Japan Geoscience Union Meeting 2016

Presentation information


Symbol M (Multidisciplinary and Interdisciplinary) » M-IS Intersection

[M-IS16] Drilling Earth Science

Thu. May 26, 2016 3:30 PM - 4:45 PM Poster Hall (International Exhibition Hall HALL6)

Convener:*Yasuhiro Yamada(Japan Agency for Marine-Earth Science and Technology (JAMSTEC), R&D Center for Ocean Drilling Science (ODS)), Minoru Ikehara(Center for Advanced Marine Core Research, Kochi University), Yusuke Suganuma(National institute of Polar Research), Kazuno Arai(Japan Agency for Marine-Earth Science and Technology), Keita Umetsu(Japan Agency for Marine Earth Science and Technology)

3:30 PM - 4:45 PM

[MIS16-P11] Chemical composition distribution of the drilled core across the fault zone of the Nobeoka thrust

*Ryota Hasegawa1, Asuka Yamaguchi2, Rina Fukuchi3, Tsuyoshi Ishikawa4, Yujin Kitamura5 (1.Department of Earth and Environmental Sciences, Faculty of Science, Kagoshima university Faculty of Science, 2.Atomosphere and Ocean Research Institute, The University of Tokyo, 3.Graduate School of Frontier Sciences, The University of Tokyo, 4.Kochi Institute for Core Sample Research, Japan Agency for Marine-Earth Science and Technology, 5.Department of Earth and Environmental Sciences, Graduate School of Science and Engineering, Kagoshima University)

Keywords:fluid-rock interaction, NOBELL, thrust

Megasplay fault branching from a plate boundary at subduction zone is thought to be the source of earthquakes and tsunamis. Nobeoka thrust is the low-angle thrust which subdivides the Shimanto belt in Kyushu into the northern (Cretaceous and Tertiary) and the southern (Tertiary) subbelts, and is an exhumed analogue of an ancient megasplay fault. The hanging wall and the footwall of Nobeoka thrust show difference in lithology and metamorphic grade and their maximum burial temperature is estimated from vitrinite reflectance analysis to be 320~330°C and 250~270°C, respectively. Assuming these temperature gap is made by fault displacement, the total displacement is approximately 10 km (Kondo et al., 2005). As a unique analogue of modern megasplay fault, the Nobeoka thrust is the key for understanding current plate boundary process.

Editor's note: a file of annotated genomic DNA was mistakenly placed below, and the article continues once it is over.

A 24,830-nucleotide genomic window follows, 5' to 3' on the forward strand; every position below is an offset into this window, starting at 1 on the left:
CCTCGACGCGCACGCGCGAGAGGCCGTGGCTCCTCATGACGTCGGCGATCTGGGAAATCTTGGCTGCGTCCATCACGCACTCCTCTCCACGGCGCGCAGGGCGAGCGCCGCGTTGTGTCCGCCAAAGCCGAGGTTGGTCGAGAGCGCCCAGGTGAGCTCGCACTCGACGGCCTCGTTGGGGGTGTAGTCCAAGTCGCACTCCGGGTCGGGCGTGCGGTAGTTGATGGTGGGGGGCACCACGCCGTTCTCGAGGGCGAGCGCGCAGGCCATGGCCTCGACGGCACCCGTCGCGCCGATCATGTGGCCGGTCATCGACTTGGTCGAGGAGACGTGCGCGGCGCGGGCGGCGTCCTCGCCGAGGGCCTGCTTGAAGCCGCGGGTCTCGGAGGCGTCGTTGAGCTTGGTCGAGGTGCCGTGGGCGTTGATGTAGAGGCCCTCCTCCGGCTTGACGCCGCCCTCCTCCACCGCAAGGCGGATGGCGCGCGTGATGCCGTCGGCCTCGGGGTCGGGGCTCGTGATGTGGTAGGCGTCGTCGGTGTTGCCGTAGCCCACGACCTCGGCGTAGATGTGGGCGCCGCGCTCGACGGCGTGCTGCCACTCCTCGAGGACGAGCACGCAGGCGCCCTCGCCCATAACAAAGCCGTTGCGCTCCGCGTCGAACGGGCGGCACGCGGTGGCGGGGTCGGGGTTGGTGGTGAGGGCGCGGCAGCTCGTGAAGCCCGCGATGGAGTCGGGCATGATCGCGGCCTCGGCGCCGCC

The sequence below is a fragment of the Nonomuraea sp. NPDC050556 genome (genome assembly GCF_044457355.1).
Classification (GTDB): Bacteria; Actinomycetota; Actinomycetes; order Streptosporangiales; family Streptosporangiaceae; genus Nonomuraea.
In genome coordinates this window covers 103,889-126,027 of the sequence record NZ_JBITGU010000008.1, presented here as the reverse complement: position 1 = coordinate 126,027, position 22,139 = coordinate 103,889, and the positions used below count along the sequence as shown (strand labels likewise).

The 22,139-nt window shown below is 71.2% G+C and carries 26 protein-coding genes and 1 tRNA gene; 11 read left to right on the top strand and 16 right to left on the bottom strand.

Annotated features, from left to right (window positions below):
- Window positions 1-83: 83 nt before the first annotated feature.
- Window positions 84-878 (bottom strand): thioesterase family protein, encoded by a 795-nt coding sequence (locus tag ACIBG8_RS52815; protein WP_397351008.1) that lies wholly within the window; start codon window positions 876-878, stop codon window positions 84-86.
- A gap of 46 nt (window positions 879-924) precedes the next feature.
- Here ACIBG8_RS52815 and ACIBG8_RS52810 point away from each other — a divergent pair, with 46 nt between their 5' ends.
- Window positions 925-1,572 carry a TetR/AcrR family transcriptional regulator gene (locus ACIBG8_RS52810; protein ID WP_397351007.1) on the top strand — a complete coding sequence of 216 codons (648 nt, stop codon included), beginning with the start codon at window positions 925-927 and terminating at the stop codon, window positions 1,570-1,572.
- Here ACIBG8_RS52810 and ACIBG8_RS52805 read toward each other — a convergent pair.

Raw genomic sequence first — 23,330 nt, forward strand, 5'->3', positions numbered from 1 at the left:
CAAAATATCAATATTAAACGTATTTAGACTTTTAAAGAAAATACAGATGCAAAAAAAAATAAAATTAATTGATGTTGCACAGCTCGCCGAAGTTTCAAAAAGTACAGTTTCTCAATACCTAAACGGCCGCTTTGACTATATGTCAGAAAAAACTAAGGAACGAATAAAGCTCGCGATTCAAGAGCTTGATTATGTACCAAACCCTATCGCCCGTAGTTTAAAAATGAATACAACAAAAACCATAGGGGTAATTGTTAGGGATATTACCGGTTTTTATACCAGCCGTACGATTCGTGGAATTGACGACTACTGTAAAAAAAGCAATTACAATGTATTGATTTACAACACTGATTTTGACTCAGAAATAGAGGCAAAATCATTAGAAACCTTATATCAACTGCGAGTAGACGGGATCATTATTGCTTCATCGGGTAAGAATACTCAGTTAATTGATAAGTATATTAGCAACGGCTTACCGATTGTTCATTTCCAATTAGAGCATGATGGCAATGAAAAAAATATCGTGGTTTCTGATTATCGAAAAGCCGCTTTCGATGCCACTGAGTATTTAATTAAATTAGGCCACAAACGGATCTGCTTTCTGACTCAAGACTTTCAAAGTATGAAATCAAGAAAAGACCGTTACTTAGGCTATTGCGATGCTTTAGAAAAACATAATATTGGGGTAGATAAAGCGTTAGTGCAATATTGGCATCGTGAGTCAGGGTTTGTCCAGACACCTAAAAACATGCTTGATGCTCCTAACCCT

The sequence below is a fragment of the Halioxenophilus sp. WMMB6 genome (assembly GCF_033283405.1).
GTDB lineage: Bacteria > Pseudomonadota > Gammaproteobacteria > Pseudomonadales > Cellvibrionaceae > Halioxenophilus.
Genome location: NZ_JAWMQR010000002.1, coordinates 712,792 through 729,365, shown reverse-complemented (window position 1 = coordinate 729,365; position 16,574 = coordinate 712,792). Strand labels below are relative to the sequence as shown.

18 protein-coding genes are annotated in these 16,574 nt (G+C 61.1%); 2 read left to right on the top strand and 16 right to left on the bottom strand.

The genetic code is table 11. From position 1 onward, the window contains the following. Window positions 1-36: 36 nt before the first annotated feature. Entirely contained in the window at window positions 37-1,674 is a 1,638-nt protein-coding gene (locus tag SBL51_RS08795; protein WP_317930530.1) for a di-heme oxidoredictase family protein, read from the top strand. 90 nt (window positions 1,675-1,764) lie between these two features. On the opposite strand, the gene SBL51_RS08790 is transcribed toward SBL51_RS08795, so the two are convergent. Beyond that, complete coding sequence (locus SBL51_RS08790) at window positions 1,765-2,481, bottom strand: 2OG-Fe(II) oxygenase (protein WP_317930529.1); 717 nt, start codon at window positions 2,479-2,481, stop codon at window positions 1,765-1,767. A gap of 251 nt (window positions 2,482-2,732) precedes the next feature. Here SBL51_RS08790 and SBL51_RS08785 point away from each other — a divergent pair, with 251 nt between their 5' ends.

Fluid-rock interaction is one of a very important processes for faulting. We focus on the element composition distribution across the Nobeoka thrust, and thus analyzed chemical composition of the drilled core obtained by Nobeoka thrust drilling project (NOBELL). Major elements and trace elements are analyzed by XRF and ICP-MS, respectively
Results of XRF analysis showed no significant difference between the hanging wall and the footwall despite the difference in lithology and metamorphic grade. Na2O, Al2O3, SiO2, K2O and CaO increase just above the fault core (Depth 41.3~41.8 m). This increase would be caused by the decrease in SiO2, because SiO2 is the dominant component in the analyzed rocks (60~80 wt.%).
Results of ICP-MS analysis also did not show significant difference between the hanging wall and the footwall, except for Li and Cs which are relatively abundant in the footwall. High concentration of Li just above the fault core may suggest Li-rich fluid from external source. The provenance of Li can be attributed to the basalts where significant quantity of the oceanic crust is subducting. Some elements showed increase just above the fault core as observed in the major elements.
Summarizing the results, the divergence in chemical composition is limitedly observed in the vicinity of the upper interface of the fault core. The depletion in Si just above the fault core might be caused by the development of pressure solution resulting Si dissolution and flowing-out in this horizon. Chemical anomalies observed within and just above the fault core suggest high-temperature fluid-rock interaction associated with the faulting. Further characterization of stable isotope analysis (such as Sr, Nb) will provide insights into the provenance of the fluids.

Kondo et al. (2005) Deformation and fluid flow of a major out-of-sequence thrust located at seismogenic depth in an accretionary complex: Nobeoka Thrust in the Shimanto Belt, Kyushu, Japan. Tectonics, 24:TC6008